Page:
Julian Assange, World Famous Hacktivist
Hacktivism–a portmanteau of the words “hack” and “activism”–despite all the recent news coverage, is not a new movement. In fact, it’s a concept that’s been around since the 1980s, and it typically used to achieve–or give awareness to–some political/social goal. It’s sometimes ambiguous in its intent, however, and always nonviolent. Alexandra Samuel, in her 2004 dissertation “Hacktivism and the Future of Political Participation,” defines it more specifically as follows:
“…The nonviolent use of illegal or legally ambiguous digital tools in pursuit of political ends. These tools include web site defacements, redirects, denial-of-service attacks, information theft, web site parodies, virtual sit-ins, virtual sabotage, and software development.”
Wikileaks founder and hacker Julian Assange, in an article for CounterPunch in 2006, documented the first recorded act of political hacking as occurring in 1989. The anti-nuclear WANK worm, which was traced to the son of Robert Morris, National Security Agent chief cryptographer, hit NASA computers on October 16, 1989. The welcome screen? “Your computer has been officially WANKed. You talk of times of peace for all, and then prepare for war.”
Earlier this year, the Internet whistleblowing organization Wikileaks released thousands of classified diplomatic cables both on its website and to a a few internationally-known news organizations, like the U.K.’s The Guardian and Germany’s Der Spiegel. Assange was simultaneously arrested on sexual assault charges. Finance giants Mastercard, Paypal, and Visa stopped hosting services that supported donations for Assange’s defense fund. Soon afterward, a group of decentralized computer hackers called Anonymous spearheaded a series of attacks — mainly Denial of Service attacks — on these entities. They even distributed a program for mass attacks that layhackers could use to send attacks. Accordring to ABC, over 50,000 people downloaded the programs.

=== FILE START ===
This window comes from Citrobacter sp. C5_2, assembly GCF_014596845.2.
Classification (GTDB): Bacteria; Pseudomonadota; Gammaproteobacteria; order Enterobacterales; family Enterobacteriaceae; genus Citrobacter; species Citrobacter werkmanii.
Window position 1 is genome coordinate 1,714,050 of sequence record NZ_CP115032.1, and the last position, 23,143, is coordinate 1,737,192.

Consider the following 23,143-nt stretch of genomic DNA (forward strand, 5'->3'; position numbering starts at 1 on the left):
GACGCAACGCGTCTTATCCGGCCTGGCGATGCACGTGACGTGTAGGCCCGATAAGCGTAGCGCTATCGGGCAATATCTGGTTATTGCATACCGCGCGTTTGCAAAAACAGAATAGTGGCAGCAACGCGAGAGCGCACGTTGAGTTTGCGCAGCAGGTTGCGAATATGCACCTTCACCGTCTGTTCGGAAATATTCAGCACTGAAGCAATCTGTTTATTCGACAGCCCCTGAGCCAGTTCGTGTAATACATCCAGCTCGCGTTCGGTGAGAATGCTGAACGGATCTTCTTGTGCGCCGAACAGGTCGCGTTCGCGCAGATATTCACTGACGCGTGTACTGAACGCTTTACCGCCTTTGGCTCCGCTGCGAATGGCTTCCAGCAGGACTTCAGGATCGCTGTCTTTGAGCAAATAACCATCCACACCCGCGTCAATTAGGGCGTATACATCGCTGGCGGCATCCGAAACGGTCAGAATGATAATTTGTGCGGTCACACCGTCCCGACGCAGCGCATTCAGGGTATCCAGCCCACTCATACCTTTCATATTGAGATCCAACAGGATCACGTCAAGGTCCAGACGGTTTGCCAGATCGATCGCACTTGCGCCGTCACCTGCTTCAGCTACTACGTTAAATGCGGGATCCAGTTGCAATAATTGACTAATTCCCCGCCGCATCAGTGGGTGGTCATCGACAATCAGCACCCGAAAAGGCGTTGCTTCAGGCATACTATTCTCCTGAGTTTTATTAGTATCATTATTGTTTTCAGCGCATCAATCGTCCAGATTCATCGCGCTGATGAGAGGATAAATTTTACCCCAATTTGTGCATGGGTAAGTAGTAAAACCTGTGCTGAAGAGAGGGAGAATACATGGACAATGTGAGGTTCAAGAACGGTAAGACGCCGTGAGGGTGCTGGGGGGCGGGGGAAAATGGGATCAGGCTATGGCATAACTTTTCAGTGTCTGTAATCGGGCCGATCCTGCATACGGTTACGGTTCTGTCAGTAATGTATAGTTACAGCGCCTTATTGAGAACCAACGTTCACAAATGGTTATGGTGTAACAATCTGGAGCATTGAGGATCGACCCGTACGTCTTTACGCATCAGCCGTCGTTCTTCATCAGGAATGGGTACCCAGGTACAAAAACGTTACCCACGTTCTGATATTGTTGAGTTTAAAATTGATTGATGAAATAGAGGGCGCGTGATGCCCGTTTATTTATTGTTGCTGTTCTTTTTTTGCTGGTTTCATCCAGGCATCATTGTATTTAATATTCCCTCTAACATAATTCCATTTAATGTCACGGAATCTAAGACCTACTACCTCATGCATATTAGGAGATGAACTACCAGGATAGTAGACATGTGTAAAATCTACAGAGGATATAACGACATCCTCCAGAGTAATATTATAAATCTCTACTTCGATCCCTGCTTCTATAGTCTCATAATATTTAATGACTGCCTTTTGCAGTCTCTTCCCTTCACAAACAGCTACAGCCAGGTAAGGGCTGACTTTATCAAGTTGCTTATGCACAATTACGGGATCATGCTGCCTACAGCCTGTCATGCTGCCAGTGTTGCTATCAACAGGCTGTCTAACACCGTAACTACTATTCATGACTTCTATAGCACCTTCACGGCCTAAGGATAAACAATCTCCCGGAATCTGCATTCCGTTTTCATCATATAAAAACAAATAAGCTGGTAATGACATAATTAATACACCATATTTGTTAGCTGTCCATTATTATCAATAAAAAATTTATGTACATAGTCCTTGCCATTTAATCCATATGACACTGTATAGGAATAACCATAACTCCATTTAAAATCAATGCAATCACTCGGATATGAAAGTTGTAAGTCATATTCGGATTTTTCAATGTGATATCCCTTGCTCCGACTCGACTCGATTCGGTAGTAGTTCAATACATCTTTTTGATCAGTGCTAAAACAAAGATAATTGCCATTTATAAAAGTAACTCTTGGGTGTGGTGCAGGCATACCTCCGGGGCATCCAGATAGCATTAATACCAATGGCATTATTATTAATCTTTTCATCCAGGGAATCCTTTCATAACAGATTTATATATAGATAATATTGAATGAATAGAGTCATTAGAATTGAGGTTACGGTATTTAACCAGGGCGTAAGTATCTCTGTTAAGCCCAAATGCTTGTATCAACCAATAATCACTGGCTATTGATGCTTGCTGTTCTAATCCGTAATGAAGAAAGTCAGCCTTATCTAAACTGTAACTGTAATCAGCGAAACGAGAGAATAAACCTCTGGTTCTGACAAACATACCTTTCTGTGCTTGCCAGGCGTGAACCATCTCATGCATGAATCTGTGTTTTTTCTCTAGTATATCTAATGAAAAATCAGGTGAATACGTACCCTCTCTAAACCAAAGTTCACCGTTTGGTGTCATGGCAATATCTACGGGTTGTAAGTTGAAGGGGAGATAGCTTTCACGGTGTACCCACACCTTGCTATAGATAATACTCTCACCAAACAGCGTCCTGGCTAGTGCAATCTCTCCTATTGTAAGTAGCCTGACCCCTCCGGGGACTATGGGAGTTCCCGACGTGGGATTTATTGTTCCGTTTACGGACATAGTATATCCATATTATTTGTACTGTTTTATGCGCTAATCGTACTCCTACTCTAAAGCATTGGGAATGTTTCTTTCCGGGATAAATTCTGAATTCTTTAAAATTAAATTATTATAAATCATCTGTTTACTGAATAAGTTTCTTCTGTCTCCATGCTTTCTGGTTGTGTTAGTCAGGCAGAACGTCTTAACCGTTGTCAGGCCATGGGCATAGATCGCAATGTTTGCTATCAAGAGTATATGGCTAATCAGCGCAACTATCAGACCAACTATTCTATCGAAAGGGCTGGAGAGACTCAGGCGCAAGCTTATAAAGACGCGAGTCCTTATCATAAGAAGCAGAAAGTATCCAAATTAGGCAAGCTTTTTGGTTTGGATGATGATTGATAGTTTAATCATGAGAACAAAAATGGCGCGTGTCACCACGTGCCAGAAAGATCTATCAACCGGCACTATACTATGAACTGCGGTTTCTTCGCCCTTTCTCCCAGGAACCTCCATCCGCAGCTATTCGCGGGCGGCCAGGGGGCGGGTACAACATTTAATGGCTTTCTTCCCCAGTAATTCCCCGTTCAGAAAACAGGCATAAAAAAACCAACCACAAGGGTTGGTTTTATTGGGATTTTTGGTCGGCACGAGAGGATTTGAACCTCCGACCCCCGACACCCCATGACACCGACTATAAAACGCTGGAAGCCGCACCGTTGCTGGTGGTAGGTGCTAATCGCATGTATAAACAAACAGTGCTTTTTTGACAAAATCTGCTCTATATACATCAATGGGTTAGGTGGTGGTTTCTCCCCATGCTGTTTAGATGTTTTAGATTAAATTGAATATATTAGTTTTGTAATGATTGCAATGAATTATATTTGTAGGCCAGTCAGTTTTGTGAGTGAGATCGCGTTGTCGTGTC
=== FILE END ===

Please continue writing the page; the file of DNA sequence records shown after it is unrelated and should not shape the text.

Even more recently, the group LulzSec–which seems to have broken off from Anonymous–has committed a number of high-profile attacks, though theirs seem (at least at first glance) slightly less political. They claimed responsibility for (among other things) compromising the website accounts of Sony, Fox.com, Nintendo, and the U.S. Senate. The group mostly claims that it hacks “for the lulz” — that is, for pure entertainment purposes–but have occasionally performed politically-motivated hacks. (For example, they hacked PBS in retaliation for its alleged mistreatment of the material in a “Frontline” documentary about Wikileaks by posting a breaking news article stating that rapper Tupac Shakur was still alive and living in New Zealand.) They’ve also attacked government websites as part of “Operation Anti-Security,” an aggressive protest against Internet censorship. To give slight credit to the “ethical hacking” side of their mission, LulzSec also claims that their hacking shenanigans point out the security flaws in major websites–inspiring big companies to clean up their acts.
Perhaps needless to say, there’s no definitive consensus on what constitutes “good” or “bad” hacktivism, or whether the term itself has unilaterally positive connotations. It’s definitely controversial, however. While some “white hat hackers” — hackers hired by corporations only to expose security flaws in a way that is constructive for the company — detect the stunts pulled by some hacktivists, others praise them for what they see as direct action in one of its purest forms. One thing is for sure: with the meteoric rise of LulzSec and Anonymous, it’s inevitable that we’ll see a slew of imitators in no time at all.